(Bloomberg) -- World Bank President David Malpass sought to deflect mounting calls for his resignation on Thursday by publicly acknowledging that humanity’s use of fossil fuels is contributing to global warming.

In an interview on CNN International Thursday and a separate email to World Bank staff, Malpass said “it’s clear” that the burning of oil, natural gas and coal is generating greenhouse-gas emissions. “There needs to be more production of cleaner energy,” he told CNN.

In a panel discussion just two days earlier, Malpass dodged questions on whether he accepted the scientific consensus that the burning of fossil fuels is driving global warming, saying he was “not a scientist.” His remarks drew the ire of many, with former Vice President Al Gore labeling Malpass a “climate denier” and calling for his ouster.

Malpass’s remarks raised eyebrows within the Biden administration and sparked renewed criticism of both the bank and its chief. Environmental activists had already been calling on the World Bank and other multilateral lenders, including the International Monetary Fund, to do more to accelerate clean-energy ventures and halt funding for fossil-fuel projects.

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“I’m not a denier,” Malpass said on CNN Thursday, adding: “I’m not always good at conveying the exact message,” and “I don’t always do the best job in answering questions or hearing what the questions are.”  

In a message to World Bank staff obtained by Bloomberg, Malpass went further: “It’s clear that greenhouse-gas emissions from human activities are causing climate change and that the sharp increase in the use of coal, diesel and heavy fuel oil in both advanced economies and developing countries is creating another wave of the climate crisis. Anything seen in a different light is incorrect and regrettable.”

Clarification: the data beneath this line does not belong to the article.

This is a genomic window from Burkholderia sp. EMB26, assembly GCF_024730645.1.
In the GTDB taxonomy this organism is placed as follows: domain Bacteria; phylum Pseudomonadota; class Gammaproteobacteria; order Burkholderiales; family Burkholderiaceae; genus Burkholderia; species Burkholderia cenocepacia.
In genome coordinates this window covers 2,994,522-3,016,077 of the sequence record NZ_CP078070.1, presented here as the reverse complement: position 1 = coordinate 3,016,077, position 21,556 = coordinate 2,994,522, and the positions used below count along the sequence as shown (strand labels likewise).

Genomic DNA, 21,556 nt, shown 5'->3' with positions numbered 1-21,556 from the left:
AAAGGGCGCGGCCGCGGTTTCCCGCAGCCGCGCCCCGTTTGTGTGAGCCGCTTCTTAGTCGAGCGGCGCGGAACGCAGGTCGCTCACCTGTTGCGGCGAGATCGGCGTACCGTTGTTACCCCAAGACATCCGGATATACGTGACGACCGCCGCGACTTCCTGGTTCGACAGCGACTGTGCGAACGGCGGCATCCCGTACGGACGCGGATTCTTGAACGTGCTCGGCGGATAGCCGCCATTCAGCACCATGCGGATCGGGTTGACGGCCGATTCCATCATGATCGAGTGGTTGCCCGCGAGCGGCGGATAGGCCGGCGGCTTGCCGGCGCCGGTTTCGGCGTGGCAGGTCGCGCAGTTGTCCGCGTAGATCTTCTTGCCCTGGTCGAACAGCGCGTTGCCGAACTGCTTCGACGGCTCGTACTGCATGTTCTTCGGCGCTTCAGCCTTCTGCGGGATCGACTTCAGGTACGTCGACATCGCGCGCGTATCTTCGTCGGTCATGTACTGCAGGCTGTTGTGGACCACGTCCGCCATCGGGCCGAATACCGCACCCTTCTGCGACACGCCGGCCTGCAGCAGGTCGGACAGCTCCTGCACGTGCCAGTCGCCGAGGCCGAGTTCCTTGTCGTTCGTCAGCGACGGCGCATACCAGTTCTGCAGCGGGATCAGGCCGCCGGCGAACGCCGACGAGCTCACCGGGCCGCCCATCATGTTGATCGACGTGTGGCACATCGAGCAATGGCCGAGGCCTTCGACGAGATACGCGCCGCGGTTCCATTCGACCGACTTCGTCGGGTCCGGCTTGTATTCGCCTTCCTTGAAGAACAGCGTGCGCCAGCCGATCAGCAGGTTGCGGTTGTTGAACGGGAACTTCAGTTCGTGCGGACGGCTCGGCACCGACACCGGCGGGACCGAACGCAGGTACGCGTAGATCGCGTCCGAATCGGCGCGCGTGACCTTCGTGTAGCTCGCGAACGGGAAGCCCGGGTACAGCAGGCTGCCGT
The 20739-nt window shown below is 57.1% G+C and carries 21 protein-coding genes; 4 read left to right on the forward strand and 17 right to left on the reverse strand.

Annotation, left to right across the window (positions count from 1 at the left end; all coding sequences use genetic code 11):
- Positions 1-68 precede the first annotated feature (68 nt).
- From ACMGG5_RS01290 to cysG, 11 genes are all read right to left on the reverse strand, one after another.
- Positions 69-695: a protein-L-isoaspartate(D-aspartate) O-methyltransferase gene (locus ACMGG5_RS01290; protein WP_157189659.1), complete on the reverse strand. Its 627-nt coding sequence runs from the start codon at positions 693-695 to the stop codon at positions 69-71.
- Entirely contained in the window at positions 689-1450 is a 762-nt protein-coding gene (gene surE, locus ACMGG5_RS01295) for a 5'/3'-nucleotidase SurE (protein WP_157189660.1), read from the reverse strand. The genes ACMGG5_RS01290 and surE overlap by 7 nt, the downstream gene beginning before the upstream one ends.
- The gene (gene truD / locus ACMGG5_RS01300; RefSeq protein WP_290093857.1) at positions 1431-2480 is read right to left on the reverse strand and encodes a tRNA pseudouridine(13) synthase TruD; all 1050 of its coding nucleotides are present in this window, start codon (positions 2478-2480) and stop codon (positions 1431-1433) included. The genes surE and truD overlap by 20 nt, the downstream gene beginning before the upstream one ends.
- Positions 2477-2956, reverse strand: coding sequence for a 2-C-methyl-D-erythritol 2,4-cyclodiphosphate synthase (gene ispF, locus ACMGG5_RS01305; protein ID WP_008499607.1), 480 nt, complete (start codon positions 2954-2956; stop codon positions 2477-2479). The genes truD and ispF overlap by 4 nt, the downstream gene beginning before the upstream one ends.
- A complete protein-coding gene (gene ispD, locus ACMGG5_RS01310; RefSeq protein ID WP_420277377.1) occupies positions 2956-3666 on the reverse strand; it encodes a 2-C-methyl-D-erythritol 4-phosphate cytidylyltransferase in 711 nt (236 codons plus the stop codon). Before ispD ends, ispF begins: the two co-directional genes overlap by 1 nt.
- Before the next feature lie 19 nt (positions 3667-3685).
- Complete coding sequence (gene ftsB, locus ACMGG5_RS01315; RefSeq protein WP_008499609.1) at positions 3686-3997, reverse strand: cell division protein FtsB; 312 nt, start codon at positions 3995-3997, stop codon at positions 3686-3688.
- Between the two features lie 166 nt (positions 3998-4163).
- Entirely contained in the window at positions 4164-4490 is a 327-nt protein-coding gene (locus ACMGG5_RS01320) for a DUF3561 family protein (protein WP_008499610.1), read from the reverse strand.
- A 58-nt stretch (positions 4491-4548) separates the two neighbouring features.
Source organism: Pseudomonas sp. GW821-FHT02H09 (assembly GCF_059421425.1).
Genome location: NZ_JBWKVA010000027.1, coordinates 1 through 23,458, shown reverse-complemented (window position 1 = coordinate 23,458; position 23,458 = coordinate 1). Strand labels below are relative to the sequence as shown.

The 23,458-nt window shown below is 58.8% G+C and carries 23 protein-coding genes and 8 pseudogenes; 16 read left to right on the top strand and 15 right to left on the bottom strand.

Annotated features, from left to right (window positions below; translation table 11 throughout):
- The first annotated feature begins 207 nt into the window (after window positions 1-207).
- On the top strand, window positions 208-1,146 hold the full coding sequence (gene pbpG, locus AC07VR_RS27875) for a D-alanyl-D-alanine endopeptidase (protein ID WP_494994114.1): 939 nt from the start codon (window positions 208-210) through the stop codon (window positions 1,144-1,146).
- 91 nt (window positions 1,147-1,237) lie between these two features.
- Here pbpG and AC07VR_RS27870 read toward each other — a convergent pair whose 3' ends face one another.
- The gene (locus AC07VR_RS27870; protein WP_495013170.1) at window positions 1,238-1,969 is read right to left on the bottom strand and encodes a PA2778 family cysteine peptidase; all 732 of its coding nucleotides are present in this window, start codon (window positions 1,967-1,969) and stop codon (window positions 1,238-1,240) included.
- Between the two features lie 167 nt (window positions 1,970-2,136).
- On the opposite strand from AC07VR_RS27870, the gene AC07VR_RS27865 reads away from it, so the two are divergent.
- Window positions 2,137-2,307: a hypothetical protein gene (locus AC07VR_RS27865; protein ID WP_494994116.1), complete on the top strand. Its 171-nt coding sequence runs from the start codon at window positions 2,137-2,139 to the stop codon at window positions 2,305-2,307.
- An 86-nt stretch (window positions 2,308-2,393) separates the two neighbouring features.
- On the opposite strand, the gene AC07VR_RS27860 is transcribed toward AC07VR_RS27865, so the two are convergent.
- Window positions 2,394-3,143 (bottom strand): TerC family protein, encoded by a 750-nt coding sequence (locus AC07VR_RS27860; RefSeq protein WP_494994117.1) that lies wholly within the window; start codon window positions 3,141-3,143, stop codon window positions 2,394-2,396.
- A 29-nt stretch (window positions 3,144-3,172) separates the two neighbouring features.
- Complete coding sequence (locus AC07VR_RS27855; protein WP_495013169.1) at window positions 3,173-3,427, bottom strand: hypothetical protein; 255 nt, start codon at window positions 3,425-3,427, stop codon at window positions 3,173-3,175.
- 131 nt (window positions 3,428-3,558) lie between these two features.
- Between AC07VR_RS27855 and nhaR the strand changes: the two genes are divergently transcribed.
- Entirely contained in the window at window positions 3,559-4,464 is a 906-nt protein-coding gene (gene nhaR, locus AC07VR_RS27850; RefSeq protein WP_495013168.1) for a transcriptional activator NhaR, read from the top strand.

Malpass’s assurances were doing little to assuage critics Thursday.

“His first response reveals his true colors,” said Jake Schmidt, senior strategic director of the international climate program at the Natural Resources Defense Council. “The reality is that under Malpass the World Bank has become the key laggard amongst the multilateral development banks.”

And Representative Maxine Waters, a Democrat from California who heads the House Financial Services Committee, called the World Bank chief’s initial remarks “extremely concerning.”

“Malpass is undermining the World Bank’s leadership in the global response to the threat of climate change, which, in turn, threatens the bank’s relevance in every other area, including its mission to alleviate poverty and promote sustainable growth,” she said in an emailed statement.

Malpass, 66, was nominated to the post in 2019 by then-President Donald Trump. For the World Bank leader to be dismissed before his term ends in 2024, he would either need to be removed by the board, which has never happened, or he could potentially be forced to step down if his position became untenable.

But Malpass insisted Thursday he had the full confidence of the board of the World Bank, adding that there’s been strong support for the direction the lender is taking. 

He also said that the US -- which is the World Bank’s biggest shareholder and most influential voice when it comes to choosing the bank’s leadership -- has supported the lender’s efforts on getting countries to improve debt transparency. 

Gas Projects

Environmentalists have criticized the World Bank’s lingering support for natural gas projects, including an LNG venture in Mozambique, despite its earlier pivot away from financing coal plants.

Malpass argued the Mozambique project had strong shareholder support and “made it possible to avoid more carbon-intensive activities.”

The World Bank chief also cast the lender as a leader in financing climate-friendly green projects.

“We put more into climate-change commitments than the entire G-7 governments combined,” Malpass said, adding that the World Bank supported $31.7 billion in climate efforts in fiscal year 2022. “One thing that frustrates me is it’s tempting for other entities in the world to say ‘well, the World Bank’s not doing enough,’” yet “the reality is the World Bank’s doing more, really, than anyone else.”

(Updates with Malpass message to staff and other comments, from seventh paragraph.)

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